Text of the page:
Civil War era percussion lock muskets used a 58-69 caliber minié-ball; if you have decent marksmanship and are trained at reloading, you can manage 3 aimed shots in a minute. Likely, such a round at medium range (270 yards for the average Springfield musket) would be able to go through the engine block of a car, dragon armor likely has less resistance and isn't as thick.

If you consider that you may have someone keeping the dragon busy, you could hypothetically do a good amount of damage if you hit the more delicate parts of the dragon, even if you only manage 3 or 4 shots before he turns his attention on you. If you use a later model Enfield rifle musket, it has slightly better range and still a good .577 caliber round with more penetrating power, the reload rate was about the same, so you could do a bit more than with a Springfield.

This does not take into account specialized rounds (mercury tipped, explosive etc), nor of the size of said dragon, which in traditional literature can vary from 30 feet long to 300+. On a smaller dragon I would think you could likely kill a dragon with only a musket and have the same musket be like a pea shooter against the bigger sorts.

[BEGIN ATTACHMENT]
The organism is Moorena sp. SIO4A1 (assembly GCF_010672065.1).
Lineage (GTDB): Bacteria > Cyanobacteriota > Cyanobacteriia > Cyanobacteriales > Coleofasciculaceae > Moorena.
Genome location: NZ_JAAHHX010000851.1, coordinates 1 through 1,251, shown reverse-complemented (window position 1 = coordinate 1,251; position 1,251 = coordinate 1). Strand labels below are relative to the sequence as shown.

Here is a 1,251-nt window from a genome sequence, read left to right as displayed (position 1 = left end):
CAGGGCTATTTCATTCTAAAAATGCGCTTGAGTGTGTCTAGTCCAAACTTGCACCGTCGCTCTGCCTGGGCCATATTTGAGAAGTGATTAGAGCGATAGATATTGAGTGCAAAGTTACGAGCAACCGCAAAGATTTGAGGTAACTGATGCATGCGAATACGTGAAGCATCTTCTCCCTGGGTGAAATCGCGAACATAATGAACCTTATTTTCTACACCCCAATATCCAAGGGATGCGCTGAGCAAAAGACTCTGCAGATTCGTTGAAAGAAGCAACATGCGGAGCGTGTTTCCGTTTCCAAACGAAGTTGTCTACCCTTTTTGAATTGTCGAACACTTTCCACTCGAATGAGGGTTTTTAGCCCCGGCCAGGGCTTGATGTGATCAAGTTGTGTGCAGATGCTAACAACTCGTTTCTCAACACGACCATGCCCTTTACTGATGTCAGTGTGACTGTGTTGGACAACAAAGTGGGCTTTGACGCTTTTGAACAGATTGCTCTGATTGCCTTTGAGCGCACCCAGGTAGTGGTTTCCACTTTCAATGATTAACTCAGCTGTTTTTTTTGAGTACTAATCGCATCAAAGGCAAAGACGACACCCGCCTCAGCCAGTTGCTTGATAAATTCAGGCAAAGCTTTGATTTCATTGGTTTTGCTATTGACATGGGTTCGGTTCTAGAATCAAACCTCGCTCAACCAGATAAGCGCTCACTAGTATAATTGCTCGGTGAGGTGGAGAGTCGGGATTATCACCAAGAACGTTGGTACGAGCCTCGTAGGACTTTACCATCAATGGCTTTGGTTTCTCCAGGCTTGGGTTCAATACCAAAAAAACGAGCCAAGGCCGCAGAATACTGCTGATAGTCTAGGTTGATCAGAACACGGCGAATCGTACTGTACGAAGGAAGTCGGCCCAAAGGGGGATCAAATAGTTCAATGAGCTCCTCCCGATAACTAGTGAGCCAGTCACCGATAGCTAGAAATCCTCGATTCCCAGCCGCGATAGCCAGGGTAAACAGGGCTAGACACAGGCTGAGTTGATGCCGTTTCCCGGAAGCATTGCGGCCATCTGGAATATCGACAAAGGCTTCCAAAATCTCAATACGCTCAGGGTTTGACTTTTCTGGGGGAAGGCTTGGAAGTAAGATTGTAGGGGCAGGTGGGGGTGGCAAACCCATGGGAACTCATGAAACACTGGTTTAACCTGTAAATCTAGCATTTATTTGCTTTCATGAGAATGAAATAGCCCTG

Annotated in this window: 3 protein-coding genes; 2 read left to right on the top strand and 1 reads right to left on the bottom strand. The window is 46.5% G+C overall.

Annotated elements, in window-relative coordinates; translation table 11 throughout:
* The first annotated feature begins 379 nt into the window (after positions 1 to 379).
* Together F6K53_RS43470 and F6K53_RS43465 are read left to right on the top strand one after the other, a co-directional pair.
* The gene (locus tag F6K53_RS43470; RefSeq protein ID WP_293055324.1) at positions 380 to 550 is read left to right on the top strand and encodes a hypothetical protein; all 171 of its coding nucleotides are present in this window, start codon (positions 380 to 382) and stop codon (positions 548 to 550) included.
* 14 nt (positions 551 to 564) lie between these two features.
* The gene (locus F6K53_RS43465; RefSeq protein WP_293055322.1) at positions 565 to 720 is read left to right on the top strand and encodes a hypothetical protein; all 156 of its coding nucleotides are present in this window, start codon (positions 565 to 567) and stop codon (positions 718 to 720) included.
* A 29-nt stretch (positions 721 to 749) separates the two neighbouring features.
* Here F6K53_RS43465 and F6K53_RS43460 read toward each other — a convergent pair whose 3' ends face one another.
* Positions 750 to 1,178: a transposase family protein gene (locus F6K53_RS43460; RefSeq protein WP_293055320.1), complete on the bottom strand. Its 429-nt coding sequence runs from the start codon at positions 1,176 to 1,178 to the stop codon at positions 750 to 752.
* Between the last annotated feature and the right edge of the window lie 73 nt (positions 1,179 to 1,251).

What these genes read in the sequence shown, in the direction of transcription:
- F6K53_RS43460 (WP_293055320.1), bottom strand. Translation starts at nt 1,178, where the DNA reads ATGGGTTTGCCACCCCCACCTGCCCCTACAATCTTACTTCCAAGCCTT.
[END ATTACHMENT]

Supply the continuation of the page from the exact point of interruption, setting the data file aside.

Cannons, howitzers or Gatling guns would probably be more effective against the larger ones, with all the lead flying through the air or the specialized ammo like "Mast Cutters" "Grapeshot" "Explosive" rounds for the cannons. (which were used as far back at the revolution against the large Man o' War's the English navy used at the time.
I can't find the source, but TV Tropes claims that Tolkien once argued that guns wouldn't work well against dragons. Overlapping sets of hardened scales would be more vulnerable to swords and other slashing weapons.


Honestly, it's whatever you want. A dragon must be magical to some extent, otherwise all those attributes we give dragons just wouldn't make sense. If your dragon is magic, then logical rules of what a flintlock shot will or will not penetrate don't have to apply.